‘Romeo and Juliet’ is a tragic love story set in Verona, Italy. The play centres around two youths that fall in love despite they are from rival families which ends in their ‘untimely deaths’. Written by William Shakespeare this play is a classic that has been turned into films and set on stages around the world.
Two of the plays main themes are love and hate, these are two universal themes that are still relevant today and in Act 1 Scene 5 both of these themes can be found, combined to make an effective piece of drama.
Act 1 Scene 5 is set in the Capulet Household during a masker’s ball and in the beginning of this scene Capulet is encouraging his guests to dance, and ordering his servants around ‘more light you knaves’ trying to be a good host. In Elizabethan times a ball like this was one of the best ways to show of your wealth and because Capulet is a rich man from a rich family Shakespeare’s audience would have been expecting a lavish party with music, dancing and so would of Capulet’s guests, so Capulet is trying hard to get his party going. In this part of the scene the mood has changed from the ‘public brawl’ and Romeo’s lovesick depression, now everyone is busy rushing around trying to make sure the party runs smoothly.
Romeo And Juliet Act One Scene 5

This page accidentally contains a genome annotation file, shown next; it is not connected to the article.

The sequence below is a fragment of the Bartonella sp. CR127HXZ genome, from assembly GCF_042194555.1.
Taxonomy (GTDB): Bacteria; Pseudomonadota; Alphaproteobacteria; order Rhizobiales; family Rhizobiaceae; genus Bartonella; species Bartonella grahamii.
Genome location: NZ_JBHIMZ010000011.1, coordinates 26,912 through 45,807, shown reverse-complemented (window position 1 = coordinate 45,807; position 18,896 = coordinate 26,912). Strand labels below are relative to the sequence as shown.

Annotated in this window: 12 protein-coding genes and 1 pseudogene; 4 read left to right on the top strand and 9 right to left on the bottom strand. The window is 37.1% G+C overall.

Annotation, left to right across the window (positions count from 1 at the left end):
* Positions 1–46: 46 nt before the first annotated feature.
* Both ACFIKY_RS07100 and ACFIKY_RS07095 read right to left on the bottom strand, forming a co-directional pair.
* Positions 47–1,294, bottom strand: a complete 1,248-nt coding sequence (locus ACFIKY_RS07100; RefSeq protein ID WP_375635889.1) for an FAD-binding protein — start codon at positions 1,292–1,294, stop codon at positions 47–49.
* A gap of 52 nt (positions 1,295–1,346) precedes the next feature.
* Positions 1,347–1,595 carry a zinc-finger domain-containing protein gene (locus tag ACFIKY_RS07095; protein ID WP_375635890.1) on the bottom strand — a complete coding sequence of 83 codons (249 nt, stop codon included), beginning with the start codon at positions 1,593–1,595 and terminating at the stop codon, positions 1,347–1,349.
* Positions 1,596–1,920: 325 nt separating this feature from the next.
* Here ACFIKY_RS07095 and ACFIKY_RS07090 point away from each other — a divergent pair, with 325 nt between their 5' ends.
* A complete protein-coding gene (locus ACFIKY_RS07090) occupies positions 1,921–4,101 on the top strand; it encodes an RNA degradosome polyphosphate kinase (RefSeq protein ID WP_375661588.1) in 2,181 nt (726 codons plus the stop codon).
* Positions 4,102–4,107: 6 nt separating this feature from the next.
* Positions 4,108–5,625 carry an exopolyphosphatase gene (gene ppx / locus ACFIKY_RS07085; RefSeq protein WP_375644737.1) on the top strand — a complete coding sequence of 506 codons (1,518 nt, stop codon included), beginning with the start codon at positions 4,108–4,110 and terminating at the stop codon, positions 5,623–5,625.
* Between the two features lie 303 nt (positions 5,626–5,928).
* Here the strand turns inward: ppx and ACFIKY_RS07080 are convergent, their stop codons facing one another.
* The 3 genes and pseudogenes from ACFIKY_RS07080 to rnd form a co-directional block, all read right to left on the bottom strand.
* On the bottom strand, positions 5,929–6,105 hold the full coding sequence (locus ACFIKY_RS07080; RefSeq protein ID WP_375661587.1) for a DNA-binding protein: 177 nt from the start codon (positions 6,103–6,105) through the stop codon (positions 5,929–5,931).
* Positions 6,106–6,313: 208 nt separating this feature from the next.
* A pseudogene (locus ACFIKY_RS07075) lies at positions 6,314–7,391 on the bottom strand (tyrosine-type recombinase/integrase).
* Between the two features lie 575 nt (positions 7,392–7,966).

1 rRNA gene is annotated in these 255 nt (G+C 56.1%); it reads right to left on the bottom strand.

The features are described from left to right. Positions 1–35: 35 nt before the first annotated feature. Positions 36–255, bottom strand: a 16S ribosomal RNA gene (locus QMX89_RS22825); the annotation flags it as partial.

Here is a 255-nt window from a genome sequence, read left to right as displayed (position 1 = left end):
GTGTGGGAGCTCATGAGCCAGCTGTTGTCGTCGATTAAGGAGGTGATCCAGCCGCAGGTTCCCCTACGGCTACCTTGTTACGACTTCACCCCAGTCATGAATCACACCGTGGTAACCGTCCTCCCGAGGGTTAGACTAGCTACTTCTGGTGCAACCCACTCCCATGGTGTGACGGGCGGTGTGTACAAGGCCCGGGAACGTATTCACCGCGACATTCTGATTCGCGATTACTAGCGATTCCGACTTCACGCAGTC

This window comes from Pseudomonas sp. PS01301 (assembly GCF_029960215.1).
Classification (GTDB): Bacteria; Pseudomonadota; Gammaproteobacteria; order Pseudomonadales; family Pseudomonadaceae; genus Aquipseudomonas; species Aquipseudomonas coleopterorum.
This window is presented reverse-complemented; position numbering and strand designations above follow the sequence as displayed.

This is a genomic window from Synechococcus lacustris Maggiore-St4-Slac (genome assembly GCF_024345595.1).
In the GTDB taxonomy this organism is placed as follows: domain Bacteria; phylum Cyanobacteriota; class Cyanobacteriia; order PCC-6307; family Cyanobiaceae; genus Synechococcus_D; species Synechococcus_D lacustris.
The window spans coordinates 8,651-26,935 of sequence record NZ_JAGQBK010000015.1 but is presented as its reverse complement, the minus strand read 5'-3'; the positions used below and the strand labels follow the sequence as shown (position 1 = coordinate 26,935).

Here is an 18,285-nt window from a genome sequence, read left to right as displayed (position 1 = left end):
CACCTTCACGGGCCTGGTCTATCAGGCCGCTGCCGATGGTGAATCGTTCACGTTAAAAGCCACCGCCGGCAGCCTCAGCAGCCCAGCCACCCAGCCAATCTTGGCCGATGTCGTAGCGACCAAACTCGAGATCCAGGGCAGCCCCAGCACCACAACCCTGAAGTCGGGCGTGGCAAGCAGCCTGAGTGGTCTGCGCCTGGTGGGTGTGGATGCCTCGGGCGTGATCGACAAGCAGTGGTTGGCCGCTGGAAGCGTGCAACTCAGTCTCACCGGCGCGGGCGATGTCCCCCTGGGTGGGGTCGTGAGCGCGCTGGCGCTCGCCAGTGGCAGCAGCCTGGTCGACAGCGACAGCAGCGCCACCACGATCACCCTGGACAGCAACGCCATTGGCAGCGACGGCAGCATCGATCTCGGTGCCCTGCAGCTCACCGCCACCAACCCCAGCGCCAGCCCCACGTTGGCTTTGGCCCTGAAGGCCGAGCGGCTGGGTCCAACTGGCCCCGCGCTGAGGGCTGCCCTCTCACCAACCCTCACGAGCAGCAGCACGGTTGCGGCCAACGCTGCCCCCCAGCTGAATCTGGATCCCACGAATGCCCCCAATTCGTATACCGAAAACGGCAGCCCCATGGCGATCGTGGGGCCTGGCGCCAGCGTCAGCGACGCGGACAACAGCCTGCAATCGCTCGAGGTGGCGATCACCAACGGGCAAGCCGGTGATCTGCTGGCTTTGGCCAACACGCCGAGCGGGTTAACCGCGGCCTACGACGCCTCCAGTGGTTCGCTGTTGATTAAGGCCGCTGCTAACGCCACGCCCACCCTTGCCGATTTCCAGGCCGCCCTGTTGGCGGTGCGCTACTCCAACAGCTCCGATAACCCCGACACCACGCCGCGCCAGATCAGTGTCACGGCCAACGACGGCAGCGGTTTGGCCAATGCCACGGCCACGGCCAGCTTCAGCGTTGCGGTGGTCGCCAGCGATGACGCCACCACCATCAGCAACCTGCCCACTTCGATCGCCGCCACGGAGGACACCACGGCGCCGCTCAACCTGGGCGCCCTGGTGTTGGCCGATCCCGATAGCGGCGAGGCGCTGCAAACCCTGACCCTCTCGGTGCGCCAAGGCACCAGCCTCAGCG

After Capulet manages to get people dancing, we see him reminiscing about his youth with a cousin we move onto Romeo’s first sight of Juliet. This is truly a case of love a first sight as Romeo is transfixed by Juliet’s beauty and proclaims he ‘ne’er saw a true beauty till this night’ however the audience might just dismiss this as a mix infatuation and lust rather then true love, because just moments before Romeo confessed his unrequited love for Rosaline and swore to Benvolio he would only ever love her and couldn’t even think about looking at other girls. So hasty declaration might shock the audience However this is a significant moment in the play as its here when Romeo first sets his eyes on Juliet and from this moment the rest of the play unfolds. Shakespeare manages to get the audience involved, because they know it’s a tragedy from the prologue, and that Romeo and Juliet can’t fall in love.
Just after Romeo’s speech Tybalt, a Capulet recognizes Romeo’s voice and the audience knows that something is about to happen. From previous scenes they also know that Tybalt is a troublemaker and a vicious fighter as he ‘hates all Montagues’ and wouldn’t easily back down from a fight. Tybalt’s aggressive and hostile language contrasts with Romeo’s language. Tybalt is speaking in verses but it couldn’t be more different from Romeo’s romantic, poetic language about Juliet. Tension is built in this part of the scene as Tybalt demands his sword ‘To strike him dead I hold it not a sin’, this somewhat forceful language might shock Elizabethan audience, with Tybalt threatening to disturb the ball. However Capulet intervenes, still playing the good host, he asks what’s wrong with Tybalt. When he explains Romeo’s gate crashing Capulet forbids Tybalt to do anything that will ‘make a mutiny’ amongst his guests. Tybalt’s